Lydia Lunch is the original riot grrrl. Knowing how cantankerous and particular she can be, I expect she'll find fault with the reference but it's close enough to give you an idea of the force that once was, and continues to be, Lydia Lunch. After some 30 years in the game, the singer, poet and no wave icon is still feeling it. "I have a calling," she says over a recent lunch we shared; "a responsibility for people who could not speak for themselves. I feel as I always felt from young age -- I'm going to be the lone woman on a mountain with a bullhorn, a rifle and a dog. If the dog is the only one listening, that's fine."

The dog isn't the only one listening. As the years go by, her critique of the patriarchy and its devastating impact on culture and society has become part of the feminine discourse, disseminated widely on social media channels everywhere and embraced by a new generation of millennial feminists. It wasn't always so.

Landing like an asteroid from planet Rochester, she imposed her will on New York's '80s downtown scene with primal performance pieces, boundary-breaking Super 8 films like Fingered (directed by Richard Kern) and her seminal, radical no-wave band Teenage Jesus and the Jerks, leaving an indelible impression on anyone brave enough to stand in her line of fire.

It was a small community when Teenage Jesus and the Jerks started popping up on bills at CBGB in the late '70s, and Lunch played before audiences consisting of friends and fellow downtown pilgrims who were blown away by the ferociousness of her presence. Many years and residences later, the nomadic Lunch has returned with a show surveying the sweep of her career from her days as a teenage runaway and instigator of no wave to the present. The exhibition So Real It Hurts (opening May 8 at Howl Happening) includes ephemera, photos, posters, letters and materials from some of her most well-known collaborators in music, spoken word and literature; the photographic series The War Is Never Over; the X-rated, scene-of-the-crime installation You Are Not Safe In Your Own Home; and performances and live events by Lunch and friends. (See the complete schedule here.)

Times have changed, but Lunch continues to speak out, her post-punk, no wave sensibility as sharp as when she first alighted on the isle of Manhattan at 16 with an ax to grind and an unhealthy attraction to the New York Dolls. "The music was trashy and here were hot guys dressing like women," said Lunch. "What could be better? What else could I do? Stay in Rochester and hang out with Hell's Angels for the rest of my life?"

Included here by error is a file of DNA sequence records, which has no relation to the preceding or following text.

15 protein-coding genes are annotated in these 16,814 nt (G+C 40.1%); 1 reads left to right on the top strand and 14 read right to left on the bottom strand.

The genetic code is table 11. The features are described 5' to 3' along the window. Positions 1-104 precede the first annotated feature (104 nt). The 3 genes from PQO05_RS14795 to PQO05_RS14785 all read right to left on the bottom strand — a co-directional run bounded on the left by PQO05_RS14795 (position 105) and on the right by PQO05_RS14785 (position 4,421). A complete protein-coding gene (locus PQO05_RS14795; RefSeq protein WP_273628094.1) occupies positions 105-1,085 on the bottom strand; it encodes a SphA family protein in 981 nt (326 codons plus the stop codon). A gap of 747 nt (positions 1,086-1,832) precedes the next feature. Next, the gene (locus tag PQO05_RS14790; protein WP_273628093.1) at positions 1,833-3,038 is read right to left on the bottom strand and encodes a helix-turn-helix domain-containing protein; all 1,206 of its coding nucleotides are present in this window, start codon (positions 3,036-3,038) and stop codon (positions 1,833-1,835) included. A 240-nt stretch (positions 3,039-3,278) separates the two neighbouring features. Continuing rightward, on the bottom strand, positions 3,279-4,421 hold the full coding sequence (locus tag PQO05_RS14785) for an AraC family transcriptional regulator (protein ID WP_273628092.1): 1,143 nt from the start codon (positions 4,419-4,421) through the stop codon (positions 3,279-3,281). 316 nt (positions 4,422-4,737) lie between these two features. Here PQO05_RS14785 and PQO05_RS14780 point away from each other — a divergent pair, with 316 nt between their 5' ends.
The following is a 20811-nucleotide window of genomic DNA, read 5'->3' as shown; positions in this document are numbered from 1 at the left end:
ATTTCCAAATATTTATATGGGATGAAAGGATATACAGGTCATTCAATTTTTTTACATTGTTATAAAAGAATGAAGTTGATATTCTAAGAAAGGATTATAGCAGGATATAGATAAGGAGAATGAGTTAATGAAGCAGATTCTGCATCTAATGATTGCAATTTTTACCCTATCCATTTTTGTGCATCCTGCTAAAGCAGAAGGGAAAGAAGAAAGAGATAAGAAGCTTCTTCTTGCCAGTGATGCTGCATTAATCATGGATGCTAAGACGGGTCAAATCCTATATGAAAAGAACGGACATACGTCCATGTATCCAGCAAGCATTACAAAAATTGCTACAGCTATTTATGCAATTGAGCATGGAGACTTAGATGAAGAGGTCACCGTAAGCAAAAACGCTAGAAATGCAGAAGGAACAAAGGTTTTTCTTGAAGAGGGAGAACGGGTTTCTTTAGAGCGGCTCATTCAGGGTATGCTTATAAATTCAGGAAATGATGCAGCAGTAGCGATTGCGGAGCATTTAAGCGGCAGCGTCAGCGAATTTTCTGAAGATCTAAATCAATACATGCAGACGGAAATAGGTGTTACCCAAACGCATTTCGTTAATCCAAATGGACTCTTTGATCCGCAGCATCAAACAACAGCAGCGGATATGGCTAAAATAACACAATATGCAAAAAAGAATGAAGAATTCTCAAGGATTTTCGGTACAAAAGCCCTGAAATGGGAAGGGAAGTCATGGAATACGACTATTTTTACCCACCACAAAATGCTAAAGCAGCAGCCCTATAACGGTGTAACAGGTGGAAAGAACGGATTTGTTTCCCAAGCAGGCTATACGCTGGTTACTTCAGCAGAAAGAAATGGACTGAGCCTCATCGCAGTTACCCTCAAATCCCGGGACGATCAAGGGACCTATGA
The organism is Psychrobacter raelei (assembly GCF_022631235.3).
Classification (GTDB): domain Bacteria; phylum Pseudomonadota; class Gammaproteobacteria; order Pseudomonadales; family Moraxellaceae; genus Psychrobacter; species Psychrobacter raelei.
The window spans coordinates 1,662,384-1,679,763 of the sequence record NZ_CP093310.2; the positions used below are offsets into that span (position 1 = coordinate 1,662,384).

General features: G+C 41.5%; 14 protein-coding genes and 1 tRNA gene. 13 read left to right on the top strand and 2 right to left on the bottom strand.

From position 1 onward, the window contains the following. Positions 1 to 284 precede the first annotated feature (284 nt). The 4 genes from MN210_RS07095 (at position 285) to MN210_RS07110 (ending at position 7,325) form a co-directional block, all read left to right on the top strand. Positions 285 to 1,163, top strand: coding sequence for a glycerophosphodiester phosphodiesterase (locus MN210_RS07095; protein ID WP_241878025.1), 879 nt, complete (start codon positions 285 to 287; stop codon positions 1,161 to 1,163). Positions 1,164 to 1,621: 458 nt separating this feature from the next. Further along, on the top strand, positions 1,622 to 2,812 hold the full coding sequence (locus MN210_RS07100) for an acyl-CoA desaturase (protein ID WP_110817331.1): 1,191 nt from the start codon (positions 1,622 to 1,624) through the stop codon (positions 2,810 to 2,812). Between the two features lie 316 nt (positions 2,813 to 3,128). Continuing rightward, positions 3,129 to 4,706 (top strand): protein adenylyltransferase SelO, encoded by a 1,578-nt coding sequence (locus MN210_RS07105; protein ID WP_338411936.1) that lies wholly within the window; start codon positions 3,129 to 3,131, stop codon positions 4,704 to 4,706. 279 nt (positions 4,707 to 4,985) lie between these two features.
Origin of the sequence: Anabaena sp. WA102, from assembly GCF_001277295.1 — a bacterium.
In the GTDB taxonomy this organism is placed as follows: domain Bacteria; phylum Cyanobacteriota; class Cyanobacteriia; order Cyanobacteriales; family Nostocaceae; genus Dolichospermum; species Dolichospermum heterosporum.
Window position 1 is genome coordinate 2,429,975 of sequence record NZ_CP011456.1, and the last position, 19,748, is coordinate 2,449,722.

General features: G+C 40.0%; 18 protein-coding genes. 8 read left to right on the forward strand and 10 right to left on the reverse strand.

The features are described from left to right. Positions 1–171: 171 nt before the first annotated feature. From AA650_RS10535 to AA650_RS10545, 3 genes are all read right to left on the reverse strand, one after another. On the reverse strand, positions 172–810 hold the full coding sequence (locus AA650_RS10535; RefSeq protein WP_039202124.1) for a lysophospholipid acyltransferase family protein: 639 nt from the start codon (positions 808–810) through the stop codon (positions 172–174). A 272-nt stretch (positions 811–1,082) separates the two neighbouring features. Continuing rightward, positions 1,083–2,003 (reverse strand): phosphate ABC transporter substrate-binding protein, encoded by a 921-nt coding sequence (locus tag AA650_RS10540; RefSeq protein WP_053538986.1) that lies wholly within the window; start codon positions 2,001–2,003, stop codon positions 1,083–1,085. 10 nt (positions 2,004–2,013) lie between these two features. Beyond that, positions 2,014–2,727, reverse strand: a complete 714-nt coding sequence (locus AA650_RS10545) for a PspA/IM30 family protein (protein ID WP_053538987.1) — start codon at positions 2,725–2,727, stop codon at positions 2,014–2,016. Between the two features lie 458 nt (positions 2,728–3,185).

Her point of view -- once very personal -- has become more universal, an all-out assault on the patriarchal industrial complex. "It's not men that are the enemy," she clarifies. "It's the system that's run by men. It's never been men. It's always men in positions of power. I used to be called 'The Great Exaggerator.' Can't exaggerate reality."

She describes herself as a "faggot truck driver in a Mae West body" for whom "pleasure is the ultimate rebellion. It is the only thing. We have to take back pleasure. Because this campaign of terror and fear and homicidal genocide the world over kills our capacity for pleasure by numbing us. And to reclaim that as women is very important to me."

"You mean, like Hillary," I ask as we pick at our quiche.

"Don't let those boobs fool you. Those are her balls. She's a war whore like all the others."

And other outspoken musicians still making noise today, like Courtney Love?

"Don't blame me for her crimes," she says.

I add Miley Cyrus, Rihanna and Madonna to the mix. "What's shocking to me is this," says Lunch. "Middle-aged women in leotards, you know how bad those smell, running around without their pants, playing really fucking bad music which they didn't write, are basically playing pop-princess-whore to steal the corporate big-daddy. This is not a step forward for women. This is grotesquerie. It's got us nowhere. It turns 12-years-olds into copycats. So the mainstream offers me nothing and I don't even pay attention."

Still, Lunch says she's mellowed over the years. She says she finds peace in making art. "No matter how heavy everything is, I always have this ridiculously positive side of me. I may be negative about the global situation, but on a one-to-one level I've been the cattle prod. I always consider collaboration and art the sacred place where no bullshit can exist. When you're in the mainstream corporate bullshit, you've got to be able to suck and provide the bullshit. It was never an option. I can't follow that program. I want to be known as someone who promotes the encouragement of the individual to drop their fucking traumas, to get over their fears, to relentlessly be seeking something better."

Lunch views her controversial spoken-word work, some of which accused her father of sexual abuse, and her transgressive films with Kern, as a sort of public psychotherapy. "It was all based on real life. I knew I wasn't alone and therefore I wasn't embarrassed that my first spoken-word piece was called 'Daddy Dearest.' We did those films because I'm not the only one who's got the sickness."
   
More than anything, Lunch says promoting positivity and self-acceptance is her mission as an artist. "All the shameful things I've done, I never felt shame. I feel like I'm not doing this only for myself. I'm doing this for other people who are also suffering. We can and must feel better. Contrarian, confrontational... at the end, I always had a bizarre positivity because its my ultimate rebellion. It's what I want to give to anybody I spend five minutes with."